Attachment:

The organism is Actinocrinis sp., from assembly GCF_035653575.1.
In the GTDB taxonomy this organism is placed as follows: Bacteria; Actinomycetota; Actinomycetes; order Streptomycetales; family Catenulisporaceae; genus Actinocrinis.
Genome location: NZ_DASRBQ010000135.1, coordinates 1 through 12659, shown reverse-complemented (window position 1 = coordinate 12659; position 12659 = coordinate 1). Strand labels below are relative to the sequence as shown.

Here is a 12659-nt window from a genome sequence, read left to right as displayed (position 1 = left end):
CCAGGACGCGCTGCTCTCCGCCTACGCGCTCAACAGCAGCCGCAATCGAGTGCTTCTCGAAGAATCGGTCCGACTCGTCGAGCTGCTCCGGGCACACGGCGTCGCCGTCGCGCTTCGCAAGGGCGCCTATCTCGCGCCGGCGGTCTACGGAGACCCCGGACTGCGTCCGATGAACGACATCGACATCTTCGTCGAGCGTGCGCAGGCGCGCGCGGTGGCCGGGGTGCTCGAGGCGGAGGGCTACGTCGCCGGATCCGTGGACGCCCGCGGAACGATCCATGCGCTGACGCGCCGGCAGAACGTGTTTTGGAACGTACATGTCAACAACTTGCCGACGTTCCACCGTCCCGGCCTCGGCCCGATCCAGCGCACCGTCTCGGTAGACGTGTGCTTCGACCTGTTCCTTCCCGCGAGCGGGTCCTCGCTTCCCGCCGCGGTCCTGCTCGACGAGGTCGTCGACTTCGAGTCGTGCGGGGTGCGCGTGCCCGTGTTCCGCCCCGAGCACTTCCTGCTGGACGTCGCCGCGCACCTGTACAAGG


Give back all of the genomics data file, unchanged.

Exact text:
The organism is Actinocrinis sp., from assembly GCF_035653575.1.
In the GTDB taxonomy this organism is placed as follows: Bacteria; Actinomycetota; Actinomycetes; order Streptomycetales; family Catenulisporaceae; genus Actinocrinis.
Genome location: NZ_DASRBQ010000135.1, coordinates 1 through 12659, shown reverse-complemented (window position 1 = coordinate 12659; position 12659 = coordinate 1). Strand labels below are relative to the sequence as shown.

Here is a 12659-nt window from a genome sequence, read left to right as displayed (position 1 = left end):
CCAGGACGCGCTGCTCTCCGCCTACGCGCTCAACAGCAGCCGCAATCGAGTGCTTCTCGAAGAATCGGTCCGACTCGTCGAGCTGCTCCGGGCACACGGCGTCGCCGTCGCGCTTCGCAAGGGCGCCTATCTCGCGCCGGCGGTCTACGGAGACCCCGGACTGCGTCCGATGAACGACATCGACATCTTCGTCGAGCGTGCGCAGGCGCGCGCGGTGGCCGGGGTGCTCGAGGCGGAGGGCTACGTCGCCGGATCCGTGGACGCCCGCGGAACGATCCATGCGCTGACGCGCCGGCAGAACGTGTTTTGGAACGTACATGTCAACAACTTGCCGACGTTCCACCGTCCCGGCCTCGGCCCGATCCAGCGCACCGTCTCGGTAGACGTGTGCTTCGACCTGTTCCTTCCCGCGAGCGGGTCCTCGCTTCCCGCCGCGGTCCTGCTCGACGAGGTCGTCGACTTCGAGTCGTGCGGGGTGCGCGTGCCCGTGTTCCGCCCCGAGCACTTCCTGCTGGACGTCGCCGCGCACCTGTACAAGG